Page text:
Thursday, 22 January 2015

Porn stars and page 3: what a generation of fathers has taught its children

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What they don't see won't harm them, we say as we quickly switch the channel to prevent our children from sex and violence. We rate our films in appropriate age categories, deeming some content too severe or explicit for their little eyes. We create different rules for ourselves because we're mature enough to act appropriately after watching porn or horror, exempt from our heads being screwed up.

In 1970 the Sun newspaper started publishing pictures of topless models on their pages. Most women felt uncomfortable about it, some men too, but as long as you didn't buy the paper, or pause at page three, you weren't endorsing the belief that women were mere objects to be ogled at. Live and let live, many would say, if men wanted to look at that stuff they weren't harming anyone, right? 

Since then our exposure to sexualisation of women has gone up a notch; naked ladies are available online, the porn industry is a multi-million pound business, sex shows and strip clubs are the norm for holidaymakers. But they're still not harming anyone, right? If they want to go to Amsterdam and see a lady do funny things with a banana that's up to them, isn't it?

The problem with all this stuff is that there is a shift from merely appreciating a woman's beauty to sexualising it. There is, of course, nothing wrong with finding a woman attractive, but when you stick her naked body on a national newspaper she becomes nothing else. She is an object to be admired, to be aroused by – she is there for men's gratification, and men's gratification alone. What this public display of sexuality has done over the last few decades is create a culture where it is acceptable for a man to wolf whistle at a lady as she walks by because he feels he has a right not only to judge her body but to bring public attention to it. We live in a culture where it is okay to make jokes about women being less intelligent than men, or pay them less, because they are not known for their brains, just their bodies (and how hard is it to stand there and look pretty?). Men who follow this belief system tell women to take it as a compliment, until it comes to another man treating his daughter as a sex object, and then it's a different story.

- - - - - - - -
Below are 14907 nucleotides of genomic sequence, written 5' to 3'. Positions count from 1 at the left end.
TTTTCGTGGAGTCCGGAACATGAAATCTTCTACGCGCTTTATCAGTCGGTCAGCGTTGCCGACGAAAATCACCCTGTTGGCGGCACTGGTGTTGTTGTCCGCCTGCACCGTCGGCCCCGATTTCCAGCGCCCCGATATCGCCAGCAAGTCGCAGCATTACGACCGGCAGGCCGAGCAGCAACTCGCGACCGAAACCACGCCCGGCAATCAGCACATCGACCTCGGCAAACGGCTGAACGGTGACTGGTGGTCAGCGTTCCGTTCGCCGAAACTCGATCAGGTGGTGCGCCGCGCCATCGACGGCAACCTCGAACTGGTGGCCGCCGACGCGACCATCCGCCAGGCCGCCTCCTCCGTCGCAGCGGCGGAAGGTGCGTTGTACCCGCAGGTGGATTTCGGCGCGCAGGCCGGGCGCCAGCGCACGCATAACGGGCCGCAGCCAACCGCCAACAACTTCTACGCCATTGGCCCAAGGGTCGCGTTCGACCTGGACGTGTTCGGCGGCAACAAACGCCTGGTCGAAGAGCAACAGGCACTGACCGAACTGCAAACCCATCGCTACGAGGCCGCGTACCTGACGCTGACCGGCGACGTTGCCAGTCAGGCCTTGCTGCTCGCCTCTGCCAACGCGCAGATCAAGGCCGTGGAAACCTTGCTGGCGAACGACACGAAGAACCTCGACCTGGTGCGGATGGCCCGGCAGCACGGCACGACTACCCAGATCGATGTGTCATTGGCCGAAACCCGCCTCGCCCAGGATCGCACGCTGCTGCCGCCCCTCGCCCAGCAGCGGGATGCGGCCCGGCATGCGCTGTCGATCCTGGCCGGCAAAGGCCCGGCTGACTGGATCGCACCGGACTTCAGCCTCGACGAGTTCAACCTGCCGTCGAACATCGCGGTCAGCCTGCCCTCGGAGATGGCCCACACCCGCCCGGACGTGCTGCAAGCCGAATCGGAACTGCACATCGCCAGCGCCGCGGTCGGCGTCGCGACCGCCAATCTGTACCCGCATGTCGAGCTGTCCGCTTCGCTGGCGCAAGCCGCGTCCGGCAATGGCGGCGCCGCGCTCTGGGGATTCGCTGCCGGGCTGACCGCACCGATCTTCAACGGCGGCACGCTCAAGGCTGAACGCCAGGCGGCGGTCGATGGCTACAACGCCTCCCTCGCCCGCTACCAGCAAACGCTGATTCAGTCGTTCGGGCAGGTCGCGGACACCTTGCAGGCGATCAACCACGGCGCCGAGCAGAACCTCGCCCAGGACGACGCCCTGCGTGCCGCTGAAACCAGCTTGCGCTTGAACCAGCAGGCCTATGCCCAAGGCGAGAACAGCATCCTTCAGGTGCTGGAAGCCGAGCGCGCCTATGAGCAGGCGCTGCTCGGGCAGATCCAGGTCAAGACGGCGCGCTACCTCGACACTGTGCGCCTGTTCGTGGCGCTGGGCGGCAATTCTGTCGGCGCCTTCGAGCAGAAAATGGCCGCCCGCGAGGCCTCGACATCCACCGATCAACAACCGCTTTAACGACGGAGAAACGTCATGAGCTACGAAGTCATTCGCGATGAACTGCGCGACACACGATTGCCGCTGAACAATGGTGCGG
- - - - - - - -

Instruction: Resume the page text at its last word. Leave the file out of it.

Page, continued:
We can't have different standards for ourselves and for our children. We can't ogle at a page three model one day and tell our daughters to cover up the next. We can't condone the sexualisation of women and then expect our heterosexual sons to enter into relationships without an expectation of sexual gratification. What page three and the likes have done is to allow this attitude to seep into our culture so that it is the norm to be allowed to look at women as objects. 

I, for one, want to raise sons who give women more credit than just having a pretty face. I want them to appreciate that women have a voice, that they are there to be partnered with, not simply admired for their beauty. I want you to raise your daughters to know that they can have ambition, that they don't have to fit into the gender stereotypes we've created. I want you to tell them they are more than the skin they are in so that they do not choose partners who disrespect them, belittle or abuse them. I want the next generation to know that our differences are to be celebrated, but that it doesn't mean we are not equals. 

So the next time you think it's a good thing to ogle at a bare chested stranger in a magazine, or that going to strip clubs is 'a bit of a laugh', just think about how you would justify your actions to a five year old boy or girl. Sure, you don't have to – you would no doubt think it inappropriate to do so, but think about what your actions say about your attitudes, which are being passed down to the next generation. If you think women are there to be looked at please don't think your children won't pick up on you looking a lady up and down in the queue at Tesco. Don't think if you treat your wife as a trophy, that your daughters will have great ambition, or that they won't struggle with self esteem. Your belief systems cannot be hidden, they don't just apply as you privately read the paper, they are reflected in your everyday lives. Let's hope we can raise the next generation to do a better job than we have. 

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